The often wrong but never in doubt New York Times economics columnist Paul Krugman is clearly neck-deep in denial about how bad the Biden economy really is. He whipped out a new catch-all to accuse so-called “election deniers” of also being “economy deniers.”
Krugman railed in his Jan. 9 column, “Election Deniers Are Also Economy Deniers,” that “G.O.P. economic views are almost as divorced from reality as their political fantasies are.” It’s a mystery how Krugman can legitimately bellyache about people being “divorced from reality” in the face of his own dirty laundry list of terrible “transitory” inflation calls and gaslighting Americans on a made-up “Biden boom” in 2022. But Krugman, suffering from a complete lack of self-awareness, babbled against Republican congressional members for daring to “believe that the U.S. economy is in terrible shape, with the federal government at great risk of going bankrupt.” Talk about arrogance.
Krugman didn’t even admit that he disastrously missed the mark on his inflation calls until the 10th paragraph:
The price surge of 2021-22, coming after decades of low inflation, was a nasty shock, and I don’t want to minimize either the size of that shock or the extent to which many economists, myself included, failed to see it coming.
Krugman’s elitism clearly precludes him from seeing economic danger signs that don’t comport with his leftist politics.
Forbes released a Dec. 31 piece headlined: “Outlook: 2023 Recession Likely Deeper And Longer.” The magazine noted that “in 2022 we just experienced a flat (no growth) economy (at least through Q3).” In November, Forbes also noted that “[a]ccording to the general definition—two consecutive quarters of negative gross domestic product (GDP)—the U.S. entered a recession in the summer of 2022.” [Emphasis added.]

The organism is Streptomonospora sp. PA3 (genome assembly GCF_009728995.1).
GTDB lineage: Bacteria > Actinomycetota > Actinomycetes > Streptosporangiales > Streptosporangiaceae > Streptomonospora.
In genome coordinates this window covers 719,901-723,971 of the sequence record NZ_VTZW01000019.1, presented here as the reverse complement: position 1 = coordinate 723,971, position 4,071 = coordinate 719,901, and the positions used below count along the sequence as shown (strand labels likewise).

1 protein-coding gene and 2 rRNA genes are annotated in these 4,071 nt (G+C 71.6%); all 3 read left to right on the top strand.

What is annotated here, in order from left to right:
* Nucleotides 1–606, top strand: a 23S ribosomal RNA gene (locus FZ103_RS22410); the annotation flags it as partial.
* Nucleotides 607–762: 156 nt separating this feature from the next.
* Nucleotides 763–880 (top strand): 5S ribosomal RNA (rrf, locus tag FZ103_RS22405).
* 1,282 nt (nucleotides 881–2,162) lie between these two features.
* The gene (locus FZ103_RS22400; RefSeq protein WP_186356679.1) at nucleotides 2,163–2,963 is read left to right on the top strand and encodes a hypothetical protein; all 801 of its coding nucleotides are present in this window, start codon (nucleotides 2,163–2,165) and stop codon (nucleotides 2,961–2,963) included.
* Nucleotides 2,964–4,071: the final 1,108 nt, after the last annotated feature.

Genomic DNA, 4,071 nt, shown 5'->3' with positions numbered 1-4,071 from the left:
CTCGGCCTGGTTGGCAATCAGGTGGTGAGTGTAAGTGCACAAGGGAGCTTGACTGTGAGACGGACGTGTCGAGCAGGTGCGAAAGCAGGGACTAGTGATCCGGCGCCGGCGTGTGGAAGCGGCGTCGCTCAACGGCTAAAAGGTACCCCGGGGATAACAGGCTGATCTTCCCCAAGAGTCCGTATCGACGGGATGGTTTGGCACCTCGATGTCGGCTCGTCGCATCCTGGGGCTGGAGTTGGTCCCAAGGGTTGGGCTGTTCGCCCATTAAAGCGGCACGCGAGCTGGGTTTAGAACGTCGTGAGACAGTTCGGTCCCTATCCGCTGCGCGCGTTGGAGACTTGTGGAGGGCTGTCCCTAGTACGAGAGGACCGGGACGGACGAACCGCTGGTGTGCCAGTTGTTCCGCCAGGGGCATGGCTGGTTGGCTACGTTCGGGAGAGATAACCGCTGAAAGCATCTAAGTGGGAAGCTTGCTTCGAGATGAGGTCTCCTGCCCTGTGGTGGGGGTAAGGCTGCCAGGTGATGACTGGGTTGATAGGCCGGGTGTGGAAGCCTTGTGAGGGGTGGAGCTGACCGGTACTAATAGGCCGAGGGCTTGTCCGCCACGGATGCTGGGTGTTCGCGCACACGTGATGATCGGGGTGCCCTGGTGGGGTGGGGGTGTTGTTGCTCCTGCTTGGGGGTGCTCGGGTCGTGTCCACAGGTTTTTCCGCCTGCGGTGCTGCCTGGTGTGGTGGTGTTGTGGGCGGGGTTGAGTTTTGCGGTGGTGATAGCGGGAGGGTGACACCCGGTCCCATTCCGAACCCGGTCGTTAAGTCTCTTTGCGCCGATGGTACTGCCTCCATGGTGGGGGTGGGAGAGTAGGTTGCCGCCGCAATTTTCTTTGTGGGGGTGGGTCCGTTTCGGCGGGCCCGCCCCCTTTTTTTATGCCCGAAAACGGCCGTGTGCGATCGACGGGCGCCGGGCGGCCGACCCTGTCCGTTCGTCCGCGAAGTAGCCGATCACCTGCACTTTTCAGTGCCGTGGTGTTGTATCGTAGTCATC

However, in Krugman’s distorted view, “There wasn’t a recession in 2022. Indeed, the U.S. economy ended the year with continuing strong job growth and the unemployment rate all the way back down to what it was before Covid.” He also touted the “seriously encouraging” data on “wages” as part of his premature celebration about inflation supposedly cooling off. He linked out to a tweet by economist Jason Furman alleging “stable/negative growth of around 4.5%--consistent with about a 3.5% inflation rate (and somewhat lower in the last few months).” [Emphasis added.]
But as is religiously the case with Krugman’s arguments, he’s misleading his readers. With regards to wages and job growth, economist Peter Schiff pointed out that “A decline in wage growth doesn't mean that #inflation is cooling off. It just shows that workers are falling even further behind as inflation heats up.” He continued: “That's why #job growth will continue as more already employed people are forced to take second and third jobs just to keep pace.”
Johns Hopkins University economist Steve Hanke also noted Jan. 10 in a tweet that “The share of US households struggling to pay bills GREW BY 39% from Oct 2021 to Nov 2022” due to persistent inflation. [Emphasis added.]
Krugman, however, fawned that “financial markets have basically declared the inflation threat over: They’re implicitly predicting roughly 2 percent inflation as far as the eye can see.” But as Bloomberg News reported a day after Krugman’s propaganda was released, “Markets Are Underestimating Inflation Again.” Carmignac Fund Manager Frédéric Leroux told Bloomberg News outright: “‘Inflation is here to stay.’” He continued: “‘After the crisis central bankers thought they could decide the level of interest rates. In the past two years they realized they don’t: inflation does.’” Krugman seems to just get a kick out of being on the wrong side of the economic argument.
Conservatives are under attack. Contact The New York Times at 800-698-4637 and demand it continue to distance itself from Krugman’s awful economic takes.